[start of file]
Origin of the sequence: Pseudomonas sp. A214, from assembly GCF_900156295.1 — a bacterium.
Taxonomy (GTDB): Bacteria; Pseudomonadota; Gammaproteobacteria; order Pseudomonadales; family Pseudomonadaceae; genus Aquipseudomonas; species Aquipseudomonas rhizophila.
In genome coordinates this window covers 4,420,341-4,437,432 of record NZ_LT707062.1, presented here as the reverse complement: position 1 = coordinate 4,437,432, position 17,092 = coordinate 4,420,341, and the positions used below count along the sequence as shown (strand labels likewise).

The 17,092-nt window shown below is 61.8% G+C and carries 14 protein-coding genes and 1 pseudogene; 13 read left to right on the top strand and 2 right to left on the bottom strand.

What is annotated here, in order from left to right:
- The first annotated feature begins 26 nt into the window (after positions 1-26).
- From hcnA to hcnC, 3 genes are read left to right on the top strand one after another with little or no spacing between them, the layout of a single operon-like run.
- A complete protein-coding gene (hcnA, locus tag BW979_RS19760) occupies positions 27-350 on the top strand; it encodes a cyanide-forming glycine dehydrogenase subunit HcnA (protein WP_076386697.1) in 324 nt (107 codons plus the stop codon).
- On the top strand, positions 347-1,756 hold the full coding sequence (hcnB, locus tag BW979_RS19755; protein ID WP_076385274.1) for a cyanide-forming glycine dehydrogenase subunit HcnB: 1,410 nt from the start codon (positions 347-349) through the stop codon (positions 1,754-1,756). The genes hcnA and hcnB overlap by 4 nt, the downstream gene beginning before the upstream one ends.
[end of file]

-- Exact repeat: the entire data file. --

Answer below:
Origin of the sequence: Pseudomonas sp. A214, from assembly GCF_900156295.1 — a bacterium.
Taxonomy (GTDB): Bacteria; Pseudomonadota; Gammaproteobacteria; order Pseudomonadales; family Pseudomonadaceae; genus Aquipseudomonas; species Aquipseudomonas rhizophila.
In genome coordinates this window covers 4,420,341-4,437,432 of record NZ_LT707062.1, presented here as the reverse complement: position 1 = coordinate 4,437,432, position 17,092 = coordinate 4,420,341, and the positions used below count along the sequence as shown (strand labels likewise).

The 17,092-nt window shown below is 61.8% G+C and carries 14 protein-coding genes and 1 pseudogene; 13 read left to right on the top strand and 2 right to left on the bottom strand.

What is annotated here, in order from left to right:
- The first annotated feature begins 26 nt into the window (after positions 1-26).
- From hcnA to hcnC, 3 genes are read left to right on the top strand one after another with little or no spacing between them, the layout of a single operon-like run.
- A complete protein-coding gene (hcnA, locus tag BW979_RS19760) occupies positions 27-350 on the top strand; it encodes a cyanide-forming glycine dehydrogenase subunit HcnA (protein WP_076386697.1) in 324 nt (107 codons plus the stop codon).
- On the top strand, positions 347-1,756 hold the full coding sequence (hcnB, locus tag BW979_RS19755; protein ID WP_076385274.1) for a cyanide-forming glycine dehydrogenase subunit HcnB: 1,410 nt from the start codon (positions 347-349) through the stop codon (positions 1,754-1,756). The genes hcnA and hcnB overlap by 4 nt, the downstream gene beginning before the upstream one ends.